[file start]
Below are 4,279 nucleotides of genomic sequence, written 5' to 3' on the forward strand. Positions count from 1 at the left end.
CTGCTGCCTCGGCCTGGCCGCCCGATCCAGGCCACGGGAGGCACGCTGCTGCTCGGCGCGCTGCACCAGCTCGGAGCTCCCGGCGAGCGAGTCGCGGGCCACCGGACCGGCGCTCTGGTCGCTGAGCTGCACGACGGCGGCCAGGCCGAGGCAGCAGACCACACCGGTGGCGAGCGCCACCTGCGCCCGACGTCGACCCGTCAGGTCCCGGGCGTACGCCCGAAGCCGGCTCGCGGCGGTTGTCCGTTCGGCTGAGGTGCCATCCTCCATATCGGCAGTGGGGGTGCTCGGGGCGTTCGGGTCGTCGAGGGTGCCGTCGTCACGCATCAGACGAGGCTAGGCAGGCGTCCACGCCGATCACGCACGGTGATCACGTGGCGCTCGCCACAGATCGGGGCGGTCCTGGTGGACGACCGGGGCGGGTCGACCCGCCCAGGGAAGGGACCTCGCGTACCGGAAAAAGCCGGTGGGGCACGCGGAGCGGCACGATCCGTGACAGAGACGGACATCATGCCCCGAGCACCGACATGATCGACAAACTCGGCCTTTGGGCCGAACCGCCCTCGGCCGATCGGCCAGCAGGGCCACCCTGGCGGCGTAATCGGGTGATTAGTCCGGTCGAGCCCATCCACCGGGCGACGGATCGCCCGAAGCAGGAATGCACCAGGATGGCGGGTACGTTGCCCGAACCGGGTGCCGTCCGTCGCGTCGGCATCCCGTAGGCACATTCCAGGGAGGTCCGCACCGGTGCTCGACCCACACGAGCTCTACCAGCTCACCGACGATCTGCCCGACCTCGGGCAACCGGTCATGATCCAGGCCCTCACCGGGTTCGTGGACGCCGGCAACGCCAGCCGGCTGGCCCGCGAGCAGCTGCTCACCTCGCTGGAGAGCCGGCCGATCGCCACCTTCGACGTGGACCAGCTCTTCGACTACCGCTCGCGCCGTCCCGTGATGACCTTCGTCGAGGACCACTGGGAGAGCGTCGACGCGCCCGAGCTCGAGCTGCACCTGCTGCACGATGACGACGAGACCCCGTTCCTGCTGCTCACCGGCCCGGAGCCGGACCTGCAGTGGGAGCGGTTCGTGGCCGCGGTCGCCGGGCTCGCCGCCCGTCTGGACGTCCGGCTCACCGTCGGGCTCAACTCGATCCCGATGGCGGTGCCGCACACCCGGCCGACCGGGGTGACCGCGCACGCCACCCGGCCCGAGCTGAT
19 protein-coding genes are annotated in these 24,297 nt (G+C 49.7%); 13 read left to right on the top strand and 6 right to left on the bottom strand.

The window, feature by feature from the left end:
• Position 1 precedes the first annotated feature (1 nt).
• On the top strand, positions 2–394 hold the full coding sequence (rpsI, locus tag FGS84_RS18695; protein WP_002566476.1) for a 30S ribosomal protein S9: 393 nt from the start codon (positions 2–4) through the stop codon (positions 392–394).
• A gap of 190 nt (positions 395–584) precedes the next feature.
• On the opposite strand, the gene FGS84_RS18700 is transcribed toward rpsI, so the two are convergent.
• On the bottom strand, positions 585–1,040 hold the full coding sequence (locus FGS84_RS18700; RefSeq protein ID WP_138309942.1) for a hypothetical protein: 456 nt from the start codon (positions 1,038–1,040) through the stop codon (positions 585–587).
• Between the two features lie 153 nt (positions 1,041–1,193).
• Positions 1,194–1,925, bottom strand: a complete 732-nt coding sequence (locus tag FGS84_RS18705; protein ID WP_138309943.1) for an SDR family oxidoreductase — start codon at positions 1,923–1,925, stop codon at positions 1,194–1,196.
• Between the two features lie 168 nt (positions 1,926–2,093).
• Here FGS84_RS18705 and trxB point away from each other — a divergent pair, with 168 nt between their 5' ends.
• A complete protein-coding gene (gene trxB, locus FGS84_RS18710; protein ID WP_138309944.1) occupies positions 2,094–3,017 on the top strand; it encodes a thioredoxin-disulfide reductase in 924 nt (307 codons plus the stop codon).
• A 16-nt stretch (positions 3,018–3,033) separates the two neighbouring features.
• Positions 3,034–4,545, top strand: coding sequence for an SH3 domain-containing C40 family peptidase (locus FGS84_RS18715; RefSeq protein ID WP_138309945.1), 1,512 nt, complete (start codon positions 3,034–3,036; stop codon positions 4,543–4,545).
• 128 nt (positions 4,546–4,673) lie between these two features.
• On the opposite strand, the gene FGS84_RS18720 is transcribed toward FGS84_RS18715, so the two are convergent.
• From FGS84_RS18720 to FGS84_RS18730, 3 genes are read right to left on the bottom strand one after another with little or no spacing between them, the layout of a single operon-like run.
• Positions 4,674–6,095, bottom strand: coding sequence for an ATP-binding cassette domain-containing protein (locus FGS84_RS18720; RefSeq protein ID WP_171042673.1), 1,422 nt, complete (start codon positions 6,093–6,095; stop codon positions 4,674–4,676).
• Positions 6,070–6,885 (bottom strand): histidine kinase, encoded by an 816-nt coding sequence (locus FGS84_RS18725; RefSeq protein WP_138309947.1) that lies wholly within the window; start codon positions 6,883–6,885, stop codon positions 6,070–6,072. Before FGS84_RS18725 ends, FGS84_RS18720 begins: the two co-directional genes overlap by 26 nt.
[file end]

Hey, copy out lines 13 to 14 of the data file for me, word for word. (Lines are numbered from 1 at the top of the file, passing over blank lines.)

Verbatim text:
• Here FGS84_RS18705 and trxB point away from each other — a divergent pair, with 168 nt between their 5' ends.
• A complete protein-coding gene (gene trxB, locus FGS84_RS18710; protein ID WP_138309944.1) occupies positions 2,094–3,017 on the top strand; it encodes a thioredoxin-disulfide reductase in 924 nt (307 codons plus the stop codon).